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Cooking for Comfort

Ken Morris, Cooking for Comfort: The news about new potatoes


A true new potato is harvested before it reaches maturity, so the season can run from the spring to early summer.

What’s new about a new potato? A true new potato is harvested before it reaches maturity, so the season can run from the spring to early summer. The skin will be easy to flake off with your thumbnail and they will be small, like the size of large marbles (but does anyone play marbles or even know what they look like anymore?) Another way to size them would be about the width of your thumb's first joint.

Ken Morris

Ken Morris

But why should you care about the size and age of your potatoes? Like just corn, peas, and some other vegetables, a potato’s sugars begin converting into starch as soon as it’s picked. If you’re buying fresh potatoes, as at the Napa Farmers Market, they will be low in starch and almost sweet. They’ll also be firmer and moister than potatoes that have been stored.

When you get them home from the market, don't refrigerate them. Store them in a cool, dark place (I have a basket inside my kitchen cabinet just for potatoes). And, take advantage of those flavors in a day or two; they don’t last forever. New potatoes are best when they are steamed or boiled. This is not the classic Russet potato, which is better for baking or frying.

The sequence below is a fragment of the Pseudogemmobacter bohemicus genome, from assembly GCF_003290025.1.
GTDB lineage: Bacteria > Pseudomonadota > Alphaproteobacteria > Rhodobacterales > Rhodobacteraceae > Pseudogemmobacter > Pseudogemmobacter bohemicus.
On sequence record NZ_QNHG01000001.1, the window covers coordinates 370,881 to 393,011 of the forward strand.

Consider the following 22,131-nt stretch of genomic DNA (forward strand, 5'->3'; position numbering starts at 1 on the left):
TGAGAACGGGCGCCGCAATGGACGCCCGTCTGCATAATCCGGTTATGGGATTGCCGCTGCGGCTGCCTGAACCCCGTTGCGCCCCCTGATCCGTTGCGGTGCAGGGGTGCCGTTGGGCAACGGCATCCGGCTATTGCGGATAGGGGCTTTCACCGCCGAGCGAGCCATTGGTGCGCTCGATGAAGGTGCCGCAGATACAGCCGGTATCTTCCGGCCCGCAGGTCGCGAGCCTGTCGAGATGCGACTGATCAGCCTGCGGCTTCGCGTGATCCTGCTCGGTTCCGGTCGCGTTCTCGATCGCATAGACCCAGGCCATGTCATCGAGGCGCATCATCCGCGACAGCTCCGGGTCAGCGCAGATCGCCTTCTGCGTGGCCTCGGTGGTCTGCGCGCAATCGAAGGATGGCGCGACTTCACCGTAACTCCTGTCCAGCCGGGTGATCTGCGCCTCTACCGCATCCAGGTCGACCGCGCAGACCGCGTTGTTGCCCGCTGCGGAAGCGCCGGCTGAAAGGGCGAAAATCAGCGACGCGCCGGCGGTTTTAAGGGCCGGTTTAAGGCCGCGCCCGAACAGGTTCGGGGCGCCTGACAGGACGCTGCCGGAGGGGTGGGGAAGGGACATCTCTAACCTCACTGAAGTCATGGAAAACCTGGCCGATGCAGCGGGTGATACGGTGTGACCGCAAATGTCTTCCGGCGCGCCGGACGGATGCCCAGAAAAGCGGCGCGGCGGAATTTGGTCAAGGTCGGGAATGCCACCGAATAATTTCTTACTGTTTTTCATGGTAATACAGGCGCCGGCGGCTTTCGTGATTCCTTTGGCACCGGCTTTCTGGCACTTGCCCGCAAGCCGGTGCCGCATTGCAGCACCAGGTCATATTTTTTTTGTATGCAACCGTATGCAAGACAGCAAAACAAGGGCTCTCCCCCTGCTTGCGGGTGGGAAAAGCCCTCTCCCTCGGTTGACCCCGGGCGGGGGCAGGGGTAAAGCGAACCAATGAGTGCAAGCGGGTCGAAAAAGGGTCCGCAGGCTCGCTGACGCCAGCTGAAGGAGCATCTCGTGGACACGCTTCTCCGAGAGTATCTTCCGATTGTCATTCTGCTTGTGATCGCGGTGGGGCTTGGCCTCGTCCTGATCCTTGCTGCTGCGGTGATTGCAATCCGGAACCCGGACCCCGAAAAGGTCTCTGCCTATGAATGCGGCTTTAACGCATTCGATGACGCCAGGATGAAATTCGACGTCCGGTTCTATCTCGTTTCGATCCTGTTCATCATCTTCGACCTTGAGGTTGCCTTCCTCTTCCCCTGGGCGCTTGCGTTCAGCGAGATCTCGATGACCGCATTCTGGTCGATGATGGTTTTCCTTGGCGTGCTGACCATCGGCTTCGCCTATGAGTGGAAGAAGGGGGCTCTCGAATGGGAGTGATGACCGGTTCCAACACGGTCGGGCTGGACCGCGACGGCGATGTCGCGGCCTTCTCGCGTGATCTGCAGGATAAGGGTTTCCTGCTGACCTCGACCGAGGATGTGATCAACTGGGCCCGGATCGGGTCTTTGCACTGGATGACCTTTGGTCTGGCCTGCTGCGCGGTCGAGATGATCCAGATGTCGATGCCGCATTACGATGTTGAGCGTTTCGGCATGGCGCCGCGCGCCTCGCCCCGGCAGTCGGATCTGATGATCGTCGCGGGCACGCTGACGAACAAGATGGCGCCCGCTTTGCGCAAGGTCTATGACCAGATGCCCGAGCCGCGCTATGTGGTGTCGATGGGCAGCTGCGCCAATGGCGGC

Herby Steamed Potatoes

Serves 4 with a meal

Adapted from "The New Basics Cookbook" by Julee Rosso & Sheila Lukins

When I first started to learn to cook, "The New Basics Cookbook" was a top seller, written by the same duo who first ran a gourmet food shop in New York City called The Silver Palate and had already written Silver Palate Cookbook and Silver Palate Good Times Cookbook.

I read it from front to back like it was a thrilling novel since it was packed with not only great recipes but shared their tips from entertaining, such as describing the different variety of olives to serve, where to stack dinner plates for the buffet table (at the start) and even the best dinner table to encourage conversation (a round table). Menus and snappy culinary quotes are sprinkled throughout the book. It’s still a great source of ideas when I can’t think of what to serve for a dinner party.

This recipe takes advantage of the freshness of new potatoes by not roasting them but simply steaming them and tossing them with a little butter.

12 very small new potatoes, skin scrubbed but left on

1 cup water

1 tablespoon unsalted butter (yes, I do add a little extra but one tablespoon will work fine)

Kosher salt

Black pepper, freshly ground

1 tablespoon chopped fresh Italian parsley or fresh dill

Place the potatoes and water in a saucepan and bring o a boil. Reduce the heat to medium, cover, and cook, shaking the pan occasionally to make sure the potatoes are cooked in water and don’t burn on the side of the pan. Cook until the potatoes are tender, around 30 minutes. You should be able to pass a sharp knife tip through the potato without resistance. Drain the potatoes and return to a hot saucepan. Shake it over low heat to remove the remaining moisture, 10 to 15 minutes. Remove the pan from the heat and add the butter, a dash of salt, several grinds of pepper, and parsley, and toss well. Transfer the potatoes to a bowl for passing among guests.

Confit of Potatoes Provençal

Serves 6 with a meal

Adapted from "A Passion for Potatoes" by Lydie Marshall

While this sounds like an elaborate French technique, confit is an ancient way of preserving meat (not usually vegetables) where it is salted and slowly cooked in its own fat. For this recipe, it indicates that we are using the technique of combining salt, fat, and heat to produce something wonderful from potatoes.